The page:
With the start of the new Premier League season just days away, many of us are now finalising our FPL squads. Last year’s Champions, Chelsea, boasted 16 clean sheets (17 being the division-high) and as such, have some terrific defensive options which feature in many of these drafts.
Currently, David Luiz (22.4%) is the highest owned Chelsea defender, closely followed by last season’s second top-scoring FPL defender, Marcos Alonso (14.1%). Both players have their own relative merits and deserve consideration for your outfit.
Last season’s must-own defensive asset, Alonso amassed 177 FPL points in just 30 games (1 point every 15.2 minutes). With the FPL hierarchy pricing him at 7.0m, he’s now the costliest defender in the game. So how do we justify putting him in at that price?
Well, Alonso isn’t just noted for his defensive capabilities. In attacking play, Alonso essentially played as a left-winger in Conte’s fabled 3-4-3. He scored 6 goals and created 3 assists last season, a goal tally bettered only for defenders by James Milner, who took penalties for Liverpool.
So how does the Spaniard match up to the higher-owned Luiz? Not only showing significantly greater returns in the goal and assist columns, he scored better in all attacking areas; shots-per-game (1.5 vs 0.9) and key-passes (0.9 vs 0.3) being a key illustration of this. Moreover, his share (and execution) of free-kicks is another huge selling point, with pre-season demonstrating that this is still the case.
There does however remain a shadow over whether Chelsea will offer the same attacking intent without their talismanic Belgian, Eden Hazard – the link play between the two being a feature of their play last season. On the flip-side, Alonso scored against three of the teams he faces in the first five gameweeks (Everton, Leicester and Arsenal).
Currently the highest owned Chelsea defender, what David Luiz offers is a way into the defence for a cheaper fee (6.0m in FPL).
132 points was Luiz’s sum total in 2016/17, returning a point every 22.3 minutes – significantly less than Alonso having made more appearances (33 vs 30). In addition, Luiz does have a share of set pieces, particularly from distance. With this player however, it’s worth considering that his highest ever return is 2 goals in a season – a reputation for attacking points is somewhat skewed by flamboyant reputation. What Luiz does guarantee is a relatively certain start in a back three, offering access to clean sheets and a decent bonus-point return (10 vs 11 from Alonso last term).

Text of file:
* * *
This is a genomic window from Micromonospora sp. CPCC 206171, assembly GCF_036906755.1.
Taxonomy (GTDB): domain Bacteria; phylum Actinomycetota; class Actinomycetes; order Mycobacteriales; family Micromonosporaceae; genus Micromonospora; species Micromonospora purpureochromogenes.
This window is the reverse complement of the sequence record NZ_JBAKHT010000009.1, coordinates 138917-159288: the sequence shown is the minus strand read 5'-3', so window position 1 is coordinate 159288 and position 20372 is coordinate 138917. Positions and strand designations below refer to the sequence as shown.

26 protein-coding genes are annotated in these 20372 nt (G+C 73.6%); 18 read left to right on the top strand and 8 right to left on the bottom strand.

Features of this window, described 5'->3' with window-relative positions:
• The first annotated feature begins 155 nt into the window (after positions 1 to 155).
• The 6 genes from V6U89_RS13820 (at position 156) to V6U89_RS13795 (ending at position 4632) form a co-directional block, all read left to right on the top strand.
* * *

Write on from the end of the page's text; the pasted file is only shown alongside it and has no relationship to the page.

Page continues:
If you’re confident that Chelsea will repeat the clean-sheet form of last season, then finding the extra money for Alonso is an absolute must. Effectively a midfielder with access to an extra 4 points-per-game, you could compare him with the likes of Willian (13.4 ppm) or Fabregas (11.07 ppm). The issue with these two players in the 7.0m bracket is their security in the side – Alonso having started 30 games last term (compared to 15 and 13 respectively) and still having amassed a higher shot-per-game ratio than both over that period.
Alonso was in my initial draft at the start of the summer and he will remain there for gameweek 1 against Burnley at Stamford Bridge. His selection is, of course, dependant on how you wish to balance your side – every team is set-up differently with priorities across a number of areas. Neglecting Alonso for a sustained period, however, may prove hugely detrimental to your tally.
Written by FPL SWOT (@FPLSWOT)